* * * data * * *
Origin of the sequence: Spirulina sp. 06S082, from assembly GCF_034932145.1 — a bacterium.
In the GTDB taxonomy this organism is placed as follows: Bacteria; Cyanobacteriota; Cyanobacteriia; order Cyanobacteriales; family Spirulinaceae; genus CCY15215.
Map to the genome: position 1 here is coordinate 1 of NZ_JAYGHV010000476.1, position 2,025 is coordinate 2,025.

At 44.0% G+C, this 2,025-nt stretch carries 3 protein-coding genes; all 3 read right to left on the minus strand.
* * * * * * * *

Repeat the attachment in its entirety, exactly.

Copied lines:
Origin of the sequence: Spirulina sp. 06S082, from assembly GCF_034932145.1 — a bacterium.
In the GTDB taxonomy this organism is placed as follows: Bacteria; Cyanobacteriota; Cyanobacteriia; order Cyanobacteriales; family Spirulinaceae; genus CCY15215.
Map to the genome: position 1 here is coordinate 1 of NZ_JAYGHV010000476.1, position 2,025 is coordinate 2,025.

At 44.0% G+C, this 2,025-nt stretch carries 3 protein-coding genes; all 3 read right to left on the minus strand.